Sunday, January 17, 2016


The political Kabuki in the United States only gets worse.  The President gave a striking piece of political oratory last week, but the vision was just about the heart of the matter:  a "vision" in dispute. Any sort of connection with the reigning psyche in America was AWOL.  The contenders for the presidential election look equally lost in a race without set rules, which would leave Pierre de Coubertin speechless.

The Republicans--mostly the two front-runners--act as if they are in a contest for the outlaw crown worldwide. The Democrats deal reluctantly with the Obama legacy, not to appear "naked."  The President is right when he tries to argue that the "complex" had better stay ahead of the "noise".  Nevertheless, his reluctance to recognize the importance of raw alienation has created a schism within a public opinion which feels betrayed and alienated. ISIL, Iran, income inequality, Congress are dealt with as "abstractions" or measurable containable challenges, but the Americans do not feel it that way. One does not need to return to McLuhan to understand the interwoven importance of image and message. Now the message is contradicted daily by the image and the consumer is left to overdose on the "negative". Analytical comments are no therapy.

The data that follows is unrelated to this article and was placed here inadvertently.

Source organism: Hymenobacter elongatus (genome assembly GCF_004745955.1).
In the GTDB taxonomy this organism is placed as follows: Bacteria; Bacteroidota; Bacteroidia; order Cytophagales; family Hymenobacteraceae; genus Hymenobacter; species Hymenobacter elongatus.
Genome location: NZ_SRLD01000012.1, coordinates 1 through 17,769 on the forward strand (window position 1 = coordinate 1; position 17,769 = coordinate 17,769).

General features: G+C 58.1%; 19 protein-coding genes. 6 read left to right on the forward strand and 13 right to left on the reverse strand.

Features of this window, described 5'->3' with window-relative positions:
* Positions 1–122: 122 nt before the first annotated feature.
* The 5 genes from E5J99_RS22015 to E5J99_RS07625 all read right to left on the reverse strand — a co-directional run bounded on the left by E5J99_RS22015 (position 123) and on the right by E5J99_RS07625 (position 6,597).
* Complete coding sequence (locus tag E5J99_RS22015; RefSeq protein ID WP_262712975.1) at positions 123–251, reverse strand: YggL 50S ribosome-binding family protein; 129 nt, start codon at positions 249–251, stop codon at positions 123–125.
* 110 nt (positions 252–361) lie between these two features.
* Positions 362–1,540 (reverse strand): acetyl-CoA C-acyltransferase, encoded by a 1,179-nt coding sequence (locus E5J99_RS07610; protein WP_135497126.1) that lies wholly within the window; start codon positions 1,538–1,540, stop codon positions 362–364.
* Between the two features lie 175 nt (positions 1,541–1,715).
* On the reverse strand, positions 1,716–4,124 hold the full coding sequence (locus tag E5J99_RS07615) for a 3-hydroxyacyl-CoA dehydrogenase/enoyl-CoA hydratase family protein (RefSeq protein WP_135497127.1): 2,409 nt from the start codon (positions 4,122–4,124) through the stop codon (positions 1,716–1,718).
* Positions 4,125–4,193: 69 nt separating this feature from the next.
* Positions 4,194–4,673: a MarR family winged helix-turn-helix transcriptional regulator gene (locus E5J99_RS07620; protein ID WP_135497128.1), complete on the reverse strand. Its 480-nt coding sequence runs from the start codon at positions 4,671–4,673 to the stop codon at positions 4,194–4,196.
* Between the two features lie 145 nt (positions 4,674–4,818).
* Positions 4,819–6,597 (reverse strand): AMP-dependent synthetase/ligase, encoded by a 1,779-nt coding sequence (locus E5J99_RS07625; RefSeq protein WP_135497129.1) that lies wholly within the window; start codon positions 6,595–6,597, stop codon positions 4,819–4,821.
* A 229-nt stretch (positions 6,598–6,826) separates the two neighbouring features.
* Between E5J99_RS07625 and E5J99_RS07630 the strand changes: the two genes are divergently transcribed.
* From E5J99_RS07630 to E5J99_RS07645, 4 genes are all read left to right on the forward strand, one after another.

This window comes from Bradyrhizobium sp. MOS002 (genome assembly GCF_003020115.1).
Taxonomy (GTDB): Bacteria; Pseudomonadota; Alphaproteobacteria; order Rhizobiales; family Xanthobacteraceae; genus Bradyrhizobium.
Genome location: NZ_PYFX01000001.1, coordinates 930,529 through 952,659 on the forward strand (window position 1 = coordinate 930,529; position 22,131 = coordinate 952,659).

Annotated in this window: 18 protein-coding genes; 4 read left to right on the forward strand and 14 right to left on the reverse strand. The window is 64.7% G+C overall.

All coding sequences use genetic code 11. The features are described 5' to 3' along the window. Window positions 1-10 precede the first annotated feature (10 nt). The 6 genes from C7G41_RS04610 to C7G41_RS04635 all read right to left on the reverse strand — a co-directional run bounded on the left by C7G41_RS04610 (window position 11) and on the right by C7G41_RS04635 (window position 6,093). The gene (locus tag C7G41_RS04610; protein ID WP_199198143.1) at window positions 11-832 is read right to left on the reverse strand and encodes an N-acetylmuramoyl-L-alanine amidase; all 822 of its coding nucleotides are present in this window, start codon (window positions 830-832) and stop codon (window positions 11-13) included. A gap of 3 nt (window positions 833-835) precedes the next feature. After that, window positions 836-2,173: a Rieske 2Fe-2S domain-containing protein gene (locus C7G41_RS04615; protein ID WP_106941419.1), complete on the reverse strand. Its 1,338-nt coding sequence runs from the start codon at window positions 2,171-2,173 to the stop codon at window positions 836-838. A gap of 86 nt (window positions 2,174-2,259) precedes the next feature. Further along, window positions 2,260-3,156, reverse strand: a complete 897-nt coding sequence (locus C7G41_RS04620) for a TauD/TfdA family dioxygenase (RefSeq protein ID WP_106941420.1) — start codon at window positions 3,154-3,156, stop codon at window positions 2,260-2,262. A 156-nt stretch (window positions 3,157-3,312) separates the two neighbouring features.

The conservatives have their heyday for now, all the more so since the first primaries take place in "fly over" states, where evangelicals prevail. Once the score is settled, Iowa returns to silent airplane mode.

More important is the cultural war which continues to be waged since the Southern strategy came into live with Reagan & Co.  When Ted Cruz mentioned "New York values" the other day, everyone understood what he meant.  Donald Trump stands for everything but New York values, but was too happy to appropriate the mantle of sophistication and attitude, which are anathema to the Bible class/barbecue crowd. I hope he didn't fool anybody. New York values don't need adoption, be it by Republicans or Democrats. This being said, the cultural divide is a fact. The President is often too distant to be a bridge builder. When he betrays some emotion in matters of gun control, he only widens the gap.

Frankly there is nobody standing in the line of presidential suspects who is convincing. Oblivious of any worldview, looking like an Arthur Miller salesman, a demented pastor, a sleeper cell or as over-programmed females (there are two), they hardly ignite passion or sophisticated debate. They are boring.

It is hard to believe in a better tomorrow. America is not in retreat, it is just another rebel without a cause. The main problem now is that the great knack to coalesce has been lost. What is needed is Reagan flair combined with Kennedy vision. Any candidates?

No comments:

Post a Comment